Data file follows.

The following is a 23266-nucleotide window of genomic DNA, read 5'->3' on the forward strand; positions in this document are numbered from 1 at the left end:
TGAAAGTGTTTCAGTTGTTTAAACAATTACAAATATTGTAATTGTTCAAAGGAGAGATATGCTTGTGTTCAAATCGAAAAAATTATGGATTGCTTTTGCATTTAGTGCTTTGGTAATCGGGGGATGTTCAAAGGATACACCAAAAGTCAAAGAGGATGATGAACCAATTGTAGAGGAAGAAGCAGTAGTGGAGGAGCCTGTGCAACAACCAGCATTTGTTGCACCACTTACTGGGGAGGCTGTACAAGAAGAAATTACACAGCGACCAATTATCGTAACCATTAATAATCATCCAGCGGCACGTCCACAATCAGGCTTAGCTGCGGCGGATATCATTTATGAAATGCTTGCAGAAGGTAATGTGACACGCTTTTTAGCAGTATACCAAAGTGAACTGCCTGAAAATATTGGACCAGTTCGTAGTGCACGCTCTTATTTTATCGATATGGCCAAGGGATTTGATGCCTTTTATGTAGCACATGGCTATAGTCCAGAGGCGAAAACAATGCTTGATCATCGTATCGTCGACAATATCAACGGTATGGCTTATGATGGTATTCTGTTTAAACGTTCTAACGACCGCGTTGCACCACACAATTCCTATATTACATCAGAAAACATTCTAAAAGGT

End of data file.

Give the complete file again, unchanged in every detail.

The following is a 23266-nucleotide window of genomic DNA, read 5'->3' on the forward strand; positions in this document are numbered from 1 at the left end:
TGAAAGTGTTTCAGTTGTTTAAACAATTACAAATATTGTAATTGTTCAAAGGAGAGATATGCTTGTGTTCAAATCGAAAAAATTATGGATTGCTTTTGCATTTAGTGCTTTGGTAATCGGGGGATGTTCAAAGGATACACCAAAAGTCAAAGAGGATGATGAACCAATTGTAGAGGAAGAAGCAGTAGTGGAGGAGCCTGTGCAACAACCAGCATTTGTTGCACCACTTACTGGGGAGGCTGTACAAGAAGAAATTACACAGCGACCAATTATCGTAACCATTAATAATCATCCAGCGGCACGTCCACAATCAGGCTTAGCTGCGGCGGATATCATTTATGAAATGCTTGCAGAAGGTAATGTGACACGCTTTTTAGCAGTATACCAAAGTGAACTGCCTGAAAATATTGGACCAGTTCGTAGTGCACGCTCTTATTTTATCGATATGGCCAAGGGATTTGATGCCTTTTATGTAGCACATGGCTATAGTCCAGAGGCGAAAACAATGCTTGATCATCGTATCGTCGACAATATCAACGGTATGGCTTATGATGGTATTCTGTTTAAACGTTCTAACGACCGCGTTGCACCACACAATTCCTATATTACATCAGAAAACATTCTAAAAGGT